Should the United States Ratify the International Court Treaty?
An examination of the International Criminal Court (ICC) and its potential benefit to American interests.
The paper examines the advantages and disadvantages of the International Criminal Court (ICC) and its potential benefit to the United States, as well as to the remainder of the international community. The paper criticizes the Bush administration’s opposition to the treaty, as it explains the faults of arguments raised by the ICC’s opponents.
“The prosecution of the most ruthless war criminals, it is widely agreed, is a worthy goal that all nations should pursue. A universal court, it seems, is based on the assumption that the prosecution of such abhorrent war criminals supersedes the value of national sovereignty, as all nations should be able to agree on crimes that are incompatible with the values of any civilization, nation-state, or any other tribal association. But during the years of the Cold War and the de-colonization processes reaching such a universally binding goal was not possible; with the end of the Cold War, the movement towards the creation of an international court began (Carter & Jackson 2002). While the crimes that the court should address are generally agreed on, other issues such as its effect on states’ citizens throughout the globe turned out to be an obstacle that induced the United States, as well as a handful of other states, to oppose the jurisdiction of the court. While the US has legitimate concerns vis-a-vis the ICC, it is an imperative that American policymakers support the vision of a universal court and eventually act to ratify the American support.”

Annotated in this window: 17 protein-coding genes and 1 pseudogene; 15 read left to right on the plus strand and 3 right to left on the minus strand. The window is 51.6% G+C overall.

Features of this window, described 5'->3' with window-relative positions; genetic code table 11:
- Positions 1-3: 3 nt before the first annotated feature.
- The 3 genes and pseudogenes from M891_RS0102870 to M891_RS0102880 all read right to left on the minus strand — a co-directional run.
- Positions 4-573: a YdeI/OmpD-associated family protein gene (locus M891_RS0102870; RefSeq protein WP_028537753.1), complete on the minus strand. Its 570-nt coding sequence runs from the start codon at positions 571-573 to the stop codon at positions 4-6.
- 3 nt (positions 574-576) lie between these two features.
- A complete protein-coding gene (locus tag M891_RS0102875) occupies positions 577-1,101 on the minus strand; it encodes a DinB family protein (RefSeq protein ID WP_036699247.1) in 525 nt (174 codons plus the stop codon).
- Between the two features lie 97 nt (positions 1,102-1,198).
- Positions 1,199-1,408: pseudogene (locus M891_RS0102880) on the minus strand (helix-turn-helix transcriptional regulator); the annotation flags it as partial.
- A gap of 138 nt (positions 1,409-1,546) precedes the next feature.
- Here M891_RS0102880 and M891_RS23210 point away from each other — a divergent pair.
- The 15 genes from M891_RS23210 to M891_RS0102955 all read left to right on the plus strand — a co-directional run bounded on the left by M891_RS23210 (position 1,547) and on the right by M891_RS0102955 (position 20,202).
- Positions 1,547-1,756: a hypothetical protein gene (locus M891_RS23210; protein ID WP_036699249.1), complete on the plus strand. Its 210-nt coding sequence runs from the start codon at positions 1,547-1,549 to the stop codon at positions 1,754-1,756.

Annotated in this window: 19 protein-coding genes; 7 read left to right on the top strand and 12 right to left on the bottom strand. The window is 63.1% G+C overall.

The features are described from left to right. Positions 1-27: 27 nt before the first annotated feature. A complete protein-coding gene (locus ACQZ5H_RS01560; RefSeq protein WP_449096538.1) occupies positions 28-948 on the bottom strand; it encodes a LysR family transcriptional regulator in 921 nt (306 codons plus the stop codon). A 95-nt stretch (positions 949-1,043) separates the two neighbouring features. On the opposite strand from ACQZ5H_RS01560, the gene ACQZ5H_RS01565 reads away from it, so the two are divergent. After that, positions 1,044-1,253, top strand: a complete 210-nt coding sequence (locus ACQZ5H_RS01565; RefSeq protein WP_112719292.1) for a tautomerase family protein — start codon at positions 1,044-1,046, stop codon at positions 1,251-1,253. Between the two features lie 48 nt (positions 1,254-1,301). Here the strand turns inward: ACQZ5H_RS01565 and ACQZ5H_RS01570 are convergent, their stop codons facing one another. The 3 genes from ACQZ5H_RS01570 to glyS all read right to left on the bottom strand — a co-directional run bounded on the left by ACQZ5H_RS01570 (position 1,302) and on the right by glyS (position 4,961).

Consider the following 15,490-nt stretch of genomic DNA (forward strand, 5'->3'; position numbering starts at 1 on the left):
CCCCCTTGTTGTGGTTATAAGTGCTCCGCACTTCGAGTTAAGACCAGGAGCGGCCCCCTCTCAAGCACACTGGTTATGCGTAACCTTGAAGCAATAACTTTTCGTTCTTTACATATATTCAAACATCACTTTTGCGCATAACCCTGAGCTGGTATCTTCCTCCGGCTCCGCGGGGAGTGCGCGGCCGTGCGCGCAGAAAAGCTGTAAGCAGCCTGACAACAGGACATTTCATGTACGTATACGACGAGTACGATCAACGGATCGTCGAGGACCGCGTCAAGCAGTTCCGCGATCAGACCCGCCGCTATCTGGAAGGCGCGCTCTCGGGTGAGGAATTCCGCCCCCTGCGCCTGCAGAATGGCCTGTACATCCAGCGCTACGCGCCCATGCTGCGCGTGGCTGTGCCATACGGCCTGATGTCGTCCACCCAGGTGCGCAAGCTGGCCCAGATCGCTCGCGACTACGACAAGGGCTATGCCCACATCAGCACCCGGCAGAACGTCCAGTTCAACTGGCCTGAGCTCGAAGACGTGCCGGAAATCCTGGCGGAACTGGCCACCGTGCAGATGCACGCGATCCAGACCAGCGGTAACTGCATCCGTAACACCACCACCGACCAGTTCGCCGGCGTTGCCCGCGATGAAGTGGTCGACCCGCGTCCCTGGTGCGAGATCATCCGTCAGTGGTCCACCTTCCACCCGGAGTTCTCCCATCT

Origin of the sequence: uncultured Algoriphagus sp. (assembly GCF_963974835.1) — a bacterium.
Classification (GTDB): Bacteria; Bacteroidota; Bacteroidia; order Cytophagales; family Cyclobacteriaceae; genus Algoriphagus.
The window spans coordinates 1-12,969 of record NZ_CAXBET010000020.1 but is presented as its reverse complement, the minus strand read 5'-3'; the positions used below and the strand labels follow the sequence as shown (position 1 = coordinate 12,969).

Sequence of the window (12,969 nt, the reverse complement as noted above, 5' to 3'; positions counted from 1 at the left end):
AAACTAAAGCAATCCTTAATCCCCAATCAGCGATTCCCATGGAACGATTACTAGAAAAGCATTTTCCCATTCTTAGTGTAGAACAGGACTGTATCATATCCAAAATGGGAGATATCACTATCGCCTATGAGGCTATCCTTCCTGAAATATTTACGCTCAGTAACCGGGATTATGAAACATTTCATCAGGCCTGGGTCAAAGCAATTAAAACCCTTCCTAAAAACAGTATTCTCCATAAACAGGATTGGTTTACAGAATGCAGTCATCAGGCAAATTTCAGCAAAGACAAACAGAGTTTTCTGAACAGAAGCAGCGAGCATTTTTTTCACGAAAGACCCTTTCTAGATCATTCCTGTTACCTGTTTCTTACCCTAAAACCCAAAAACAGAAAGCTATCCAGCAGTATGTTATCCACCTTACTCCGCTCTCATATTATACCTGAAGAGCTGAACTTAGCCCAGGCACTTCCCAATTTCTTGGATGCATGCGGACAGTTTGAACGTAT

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Should the United States Ratify the International Court Treaty?. (2015, Apr 23). Retrieved September 24, 2020, from https://newyorkessays.com/essay-should-the-united-states-ratify-the-international-court-treaty/